Recently I discovered the contemporary composer Frank LaRocca. From his online bio:
Trained as an academic modernist during his degree studies at Yale and University of California, Berkeley, La Rocca came to see this approach as a barrier to authentic musical expression, and spent many years in search of a personal creative language. His catalog includes works in all genres, with an emphasis on a cappella sacred choral works.
The bio refers to a talk LaRocca gave, “The Apologetics of Beauty”, at Notre Dame University, but the link is alas broken. I would love to read/see this lecture, as from this interview LaRocca seems an interesting guy:
CWR: How would you describe the role of the composer of sacred music for the Church? Do you approach the composition of liturgical music differently than music for the concert hall?
Frank La Rocca: To create sacred music for the liturgy, the composer has to internalize a discipline and restraint that is quite foreign to the present-day understanding of the “artistic temperament.” Complete subjective freedom, the breaking of restraints, unrestricted projection of personality and ‘originality’ are values inculcated into aspiring artists during their training and have been since the 19th century, reaching a new level of radicalism in the early 20th century.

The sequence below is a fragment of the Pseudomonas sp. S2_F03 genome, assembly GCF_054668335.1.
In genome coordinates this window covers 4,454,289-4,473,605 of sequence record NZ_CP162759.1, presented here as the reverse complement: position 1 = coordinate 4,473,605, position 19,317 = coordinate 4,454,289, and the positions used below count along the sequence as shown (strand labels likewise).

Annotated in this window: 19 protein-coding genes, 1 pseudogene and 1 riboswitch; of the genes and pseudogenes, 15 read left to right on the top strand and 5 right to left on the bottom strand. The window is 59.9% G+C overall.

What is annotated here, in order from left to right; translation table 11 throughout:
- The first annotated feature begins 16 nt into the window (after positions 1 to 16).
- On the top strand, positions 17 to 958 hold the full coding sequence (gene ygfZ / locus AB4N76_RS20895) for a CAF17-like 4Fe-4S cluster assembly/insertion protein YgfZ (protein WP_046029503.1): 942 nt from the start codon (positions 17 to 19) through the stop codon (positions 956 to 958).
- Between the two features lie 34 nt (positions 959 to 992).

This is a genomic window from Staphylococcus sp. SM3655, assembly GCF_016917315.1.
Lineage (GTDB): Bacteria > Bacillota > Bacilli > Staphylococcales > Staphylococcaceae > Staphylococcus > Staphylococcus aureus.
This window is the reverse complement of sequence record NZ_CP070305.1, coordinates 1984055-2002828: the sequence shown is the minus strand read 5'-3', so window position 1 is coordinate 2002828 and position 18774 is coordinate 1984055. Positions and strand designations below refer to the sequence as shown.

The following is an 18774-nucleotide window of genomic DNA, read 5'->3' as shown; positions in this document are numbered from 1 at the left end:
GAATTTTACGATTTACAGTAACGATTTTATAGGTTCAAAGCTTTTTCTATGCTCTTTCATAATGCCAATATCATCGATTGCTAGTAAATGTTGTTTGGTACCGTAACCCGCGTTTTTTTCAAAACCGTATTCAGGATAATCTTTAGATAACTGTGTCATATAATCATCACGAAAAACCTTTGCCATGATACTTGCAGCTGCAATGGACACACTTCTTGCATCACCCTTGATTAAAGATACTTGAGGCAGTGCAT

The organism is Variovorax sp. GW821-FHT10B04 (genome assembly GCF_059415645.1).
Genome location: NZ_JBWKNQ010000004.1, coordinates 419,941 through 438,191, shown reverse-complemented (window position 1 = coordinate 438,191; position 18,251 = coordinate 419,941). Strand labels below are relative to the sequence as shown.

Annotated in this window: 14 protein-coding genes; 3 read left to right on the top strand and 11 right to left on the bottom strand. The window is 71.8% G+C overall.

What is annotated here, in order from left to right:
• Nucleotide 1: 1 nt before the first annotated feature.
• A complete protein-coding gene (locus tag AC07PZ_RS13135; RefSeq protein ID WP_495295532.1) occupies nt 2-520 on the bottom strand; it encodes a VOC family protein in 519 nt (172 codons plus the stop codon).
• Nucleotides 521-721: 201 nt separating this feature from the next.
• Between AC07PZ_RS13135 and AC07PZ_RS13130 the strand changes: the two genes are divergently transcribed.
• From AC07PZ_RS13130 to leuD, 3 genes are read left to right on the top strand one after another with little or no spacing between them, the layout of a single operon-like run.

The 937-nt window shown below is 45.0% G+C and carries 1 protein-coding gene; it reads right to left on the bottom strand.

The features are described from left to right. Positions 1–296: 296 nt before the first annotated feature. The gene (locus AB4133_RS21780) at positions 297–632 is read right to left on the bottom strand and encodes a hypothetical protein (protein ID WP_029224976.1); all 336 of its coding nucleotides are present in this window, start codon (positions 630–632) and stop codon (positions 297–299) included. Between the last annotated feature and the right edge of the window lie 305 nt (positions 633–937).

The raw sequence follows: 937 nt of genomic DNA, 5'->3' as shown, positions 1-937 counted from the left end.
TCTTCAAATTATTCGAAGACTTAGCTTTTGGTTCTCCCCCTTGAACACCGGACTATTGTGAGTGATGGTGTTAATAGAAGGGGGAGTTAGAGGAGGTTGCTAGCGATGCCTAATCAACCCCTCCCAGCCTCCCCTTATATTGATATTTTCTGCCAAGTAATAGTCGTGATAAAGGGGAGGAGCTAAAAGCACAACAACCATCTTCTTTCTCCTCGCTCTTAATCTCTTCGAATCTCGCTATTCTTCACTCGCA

This kind of approach is antithetical to authentic liturgical music, as Pope Emeritus Benedict XVI has pointed out in many different reflections on sacred music. Pope Pius X, in his motu proprio, Tra le sollecitudini, laid out with great clarity a very different set of criteria: “Sacred music, being an integral part of the liturgy, is directed to the general object of the liturgy, namely, the glory of God and the sanctification and edification of the faithful.” It must have the qualities of holiness, beauty and universality. The music must not be an end in itself as it may be—quite legitimately—in the concert hall.
One tends to forget how influential the idea of the “artistic temperament” is, even (especially?) on pseudosophisticated postmodern hipsters…. anyhow, here are some examples of LaRocca’s work. First, we have two choral pieces:
La Rocca’s work is not only choral – here is the piano piece “Meditation” performed by Audrey Andrist